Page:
I made the mistake of complaining to someone today about how hard this morning's run turned out to be. The response? "So don't do it!" My immediate, knee-jerk reaction was, "Sorry, that's just not an option." Then I started pondering the why behind that reaction, and without getting into all my self-imposed psycho-babble baloney, I decided it was important to actually spell out why I, Lisa, must run, what this means to me, and more importantly, what I hope it will mean for the girls coming along behind me.
In my intro I say that I was the slowest runner in middle school. After reading that, at least one person piped up that she was the slowest, not I. Interestingly, it didn't seem to phase that dear woman in the least that she could even be in the other-worldly dimension of slow that I inhabited. So there must be more to this than just my distaste for being last (WAY last, by the way!). Yes, this lack of athleticism, this failure to measure up to my peers, defined a part of me that has survived all the way to middle age. While I have managed some success in other areas despite my sloth-like movements (yes, we fat chicks thrive on good grades and academic achievements), I was still hung up on this notion that I could not run. I wore this "I can't run" banner as part of my daily wardrobe for so long that I still find myself looking for it, even as I don my super-duper sports bra, wicking shirt, shorts, and OESH shoes. And I could still hear that voice saying "You can't. You're fat. You're uncoordinated," as I started out on the treadmill in the basement (fearing disgusted stares or rude comments from passersby).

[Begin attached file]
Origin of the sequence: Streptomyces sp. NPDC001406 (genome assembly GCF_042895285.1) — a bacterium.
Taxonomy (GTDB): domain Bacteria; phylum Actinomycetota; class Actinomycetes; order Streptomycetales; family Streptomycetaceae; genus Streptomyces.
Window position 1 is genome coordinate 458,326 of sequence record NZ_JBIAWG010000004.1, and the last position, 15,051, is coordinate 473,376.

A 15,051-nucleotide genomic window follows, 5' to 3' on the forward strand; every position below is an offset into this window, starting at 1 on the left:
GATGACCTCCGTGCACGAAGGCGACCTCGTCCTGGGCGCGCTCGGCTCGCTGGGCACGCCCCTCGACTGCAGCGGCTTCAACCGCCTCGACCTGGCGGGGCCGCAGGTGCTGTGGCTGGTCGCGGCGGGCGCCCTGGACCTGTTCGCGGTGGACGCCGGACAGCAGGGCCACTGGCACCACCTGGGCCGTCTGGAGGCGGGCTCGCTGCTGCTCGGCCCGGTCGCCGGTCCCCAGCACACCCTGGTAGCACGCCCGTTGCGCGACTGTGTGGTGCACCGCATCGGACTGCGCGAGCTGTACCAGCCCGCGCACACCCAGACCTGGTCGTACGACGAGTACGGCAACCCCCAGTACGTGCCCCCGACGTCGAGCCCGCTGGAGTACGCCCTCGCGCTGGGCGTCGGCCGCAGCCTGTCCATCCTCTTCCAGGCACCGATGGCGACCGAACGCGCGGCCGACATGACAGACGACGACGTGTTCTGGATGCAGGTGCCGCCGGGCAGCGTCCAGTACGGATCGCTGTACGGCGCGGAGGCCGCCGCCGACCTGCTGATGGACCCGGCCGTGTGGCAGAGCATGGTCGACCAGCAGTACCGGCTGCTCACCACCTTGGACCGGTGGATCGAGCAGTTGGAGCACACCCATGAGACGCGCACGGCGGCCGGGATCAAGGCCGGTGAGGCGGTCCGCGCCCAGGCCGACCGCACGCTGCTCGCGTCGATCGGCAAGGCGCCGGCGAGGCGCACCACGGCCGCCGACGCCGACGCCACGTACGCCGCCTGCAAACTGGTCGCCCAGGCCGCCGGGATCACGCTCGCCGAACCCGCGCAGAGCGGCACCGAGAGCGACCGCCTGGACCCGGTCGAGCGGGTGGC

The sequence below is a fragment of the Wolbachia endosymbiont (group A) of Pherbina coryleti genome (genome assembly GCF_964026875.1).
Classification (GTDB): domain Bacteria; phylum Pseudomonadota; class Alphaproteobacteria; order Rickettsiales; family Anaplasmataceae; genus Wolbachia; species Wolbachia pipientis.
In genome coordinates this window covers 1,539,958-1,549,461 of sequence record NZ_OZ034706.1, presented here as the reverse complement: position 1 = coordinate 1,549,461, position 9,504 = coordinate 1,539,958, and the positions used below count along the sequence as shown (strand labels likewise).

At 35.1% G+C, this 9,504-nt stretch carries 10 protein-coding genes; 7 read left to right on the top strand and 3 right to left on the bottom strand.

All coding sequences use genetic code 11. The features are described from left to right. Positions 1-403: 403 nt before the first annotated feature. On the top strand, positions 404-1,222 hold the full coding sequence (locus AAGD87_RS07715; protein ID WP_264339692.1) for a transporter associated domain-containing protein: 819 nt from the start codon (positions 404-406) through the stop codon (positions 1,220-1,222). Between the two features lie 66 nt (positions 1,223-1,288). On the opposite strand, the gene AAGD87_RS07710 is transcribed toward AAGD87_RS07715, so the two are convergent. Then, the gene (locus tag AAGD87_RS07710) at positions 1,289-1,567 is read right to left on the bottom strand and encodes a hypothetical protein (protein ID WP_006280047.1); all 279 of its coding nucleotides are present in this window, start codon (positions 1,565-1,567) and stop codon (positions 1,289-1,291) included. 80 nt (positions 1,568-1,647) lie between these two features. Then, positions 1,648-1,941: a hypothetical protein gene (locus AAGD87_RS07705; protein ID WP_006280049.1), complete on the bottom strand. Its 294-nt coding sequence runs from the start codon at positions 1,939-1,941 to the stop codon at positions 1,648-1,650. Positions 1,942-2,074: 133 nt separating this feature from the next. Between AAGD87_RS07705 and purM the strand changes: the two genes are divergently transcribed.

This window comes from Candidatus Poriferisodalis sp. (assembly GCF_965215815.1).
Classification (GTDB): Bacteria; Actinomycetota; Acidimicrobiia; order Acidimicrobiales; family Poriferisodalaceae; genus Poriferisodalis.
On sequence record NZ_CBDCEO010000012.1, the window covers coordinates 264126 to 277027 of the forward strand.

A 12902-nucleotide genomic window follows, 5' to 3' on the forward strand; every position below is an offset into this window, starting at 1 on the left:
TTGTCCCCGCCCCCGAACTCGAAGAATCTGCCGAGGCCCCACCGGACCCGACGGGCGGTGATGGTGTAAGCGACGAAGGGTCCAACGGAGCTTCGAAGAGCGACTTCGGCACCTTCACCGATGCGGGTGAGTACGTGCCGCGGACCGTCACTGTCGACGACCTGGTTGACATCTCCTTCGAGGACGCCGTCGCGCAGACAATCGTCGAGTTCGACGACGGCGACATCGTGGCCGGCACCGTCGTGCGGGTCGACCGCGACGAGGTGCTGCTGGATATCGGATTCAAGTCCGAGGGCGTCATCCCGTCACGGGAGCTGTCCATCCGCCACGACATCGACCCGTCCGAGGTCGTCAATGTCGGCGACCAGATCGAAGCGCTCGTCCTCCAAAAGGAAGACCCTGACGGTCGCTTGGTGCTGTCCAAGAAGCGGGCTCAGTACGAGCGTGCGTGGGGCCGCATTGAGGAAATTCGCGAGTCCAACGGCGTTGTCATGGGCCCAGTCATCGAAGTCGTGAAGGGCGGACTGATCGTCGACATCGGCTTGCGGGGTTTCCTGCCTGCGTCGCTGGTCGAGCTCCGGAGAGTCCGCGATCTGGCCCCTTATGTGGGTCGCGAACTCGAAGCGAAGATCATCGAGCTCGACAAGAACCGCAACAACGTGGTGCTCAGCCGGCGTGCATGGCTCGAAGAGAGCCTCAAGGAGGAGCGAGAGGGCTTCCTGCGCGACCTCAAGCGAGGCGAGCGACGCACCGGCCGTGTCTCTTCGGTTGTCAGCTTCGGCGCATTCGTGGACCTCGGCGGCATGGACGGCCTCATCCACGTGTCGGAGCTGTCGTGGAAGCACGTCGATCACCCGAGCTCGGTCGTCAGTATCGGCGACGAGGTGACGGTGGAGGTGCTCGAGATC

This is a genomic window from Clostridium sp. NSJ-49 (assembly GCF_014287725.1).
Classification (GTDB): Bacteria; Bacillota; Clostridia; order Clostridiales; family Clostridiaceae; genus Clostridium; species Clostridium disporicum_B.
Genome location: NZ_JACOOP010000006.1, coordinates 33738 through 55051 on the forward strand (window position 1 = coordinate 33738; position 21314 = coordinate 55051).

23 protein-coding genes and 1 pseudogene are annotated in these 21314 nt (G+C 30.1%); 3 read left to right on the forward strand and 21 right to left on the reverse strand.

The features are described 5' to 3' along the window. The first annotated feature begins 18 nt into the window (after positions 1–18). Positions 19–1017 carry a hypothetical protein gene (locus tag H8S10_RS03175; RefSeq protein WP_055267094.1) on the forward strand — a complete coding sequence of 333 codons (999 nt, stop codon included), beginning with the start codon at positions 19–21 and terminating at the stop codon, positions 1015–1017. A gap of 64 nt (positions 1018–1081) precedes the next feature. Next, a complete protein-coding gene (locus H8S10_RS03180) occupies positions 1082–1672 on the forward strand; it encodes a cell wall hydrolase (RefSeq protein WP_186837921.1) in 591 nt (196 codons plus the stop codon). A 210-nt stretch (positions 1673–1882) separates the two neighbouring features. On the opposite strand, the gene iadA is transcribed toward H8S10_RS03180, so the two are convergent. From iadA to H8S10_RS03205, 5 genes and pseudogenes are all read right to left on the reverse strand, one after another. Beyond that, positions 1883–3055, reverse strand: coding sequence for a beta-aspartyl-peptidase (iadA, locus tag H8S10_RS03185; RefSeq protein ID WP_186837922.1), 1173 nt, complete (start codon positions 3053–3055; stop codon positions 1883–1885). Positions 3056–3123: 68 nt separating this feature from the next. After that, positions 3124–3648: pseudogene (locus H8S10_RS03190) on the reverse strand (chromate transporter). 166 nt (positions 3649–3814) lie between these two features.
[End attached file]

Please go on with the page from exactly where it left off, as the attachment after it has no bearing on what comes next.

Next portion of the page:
Now, after logging in over 200 miles just since August, that voice is down to a mere whisper, and I can usually say, "Shush, you horrid creature, I'm RUNNING!" I'd say that by the day of the 10-Miler, I won't be able to hear her at all ...
My other HUGE reason for running, of course, is to show by example to my dear daughters how exercise simply IS a part of one's life. It isn't sadistic torture invented by a pscho gym teacher, it isn't punishment, it isn't merely a way to eat more chocolate (ok, maybe just a little!). It is a way of life. And imagine my sheer joy last week when my 10 year old, having spent a lazy, inactive day, said, "I hope we get home from the movies in time for me to jump rope. I really feel like I need to move some more today!" :)
I may never overcome all of my food issues (we can't get into why I was eating Wheat Thins out of a red-rope folder all those years ago, even at one of the thinner times in my lives). That would require serious therapy. However, I feel SO much better now--physically and emotionally. My husband paid me a compliment tonight and for the first time in a long time I didn't turn it away. I just said, "Thanks, honey." Now THAT is progress.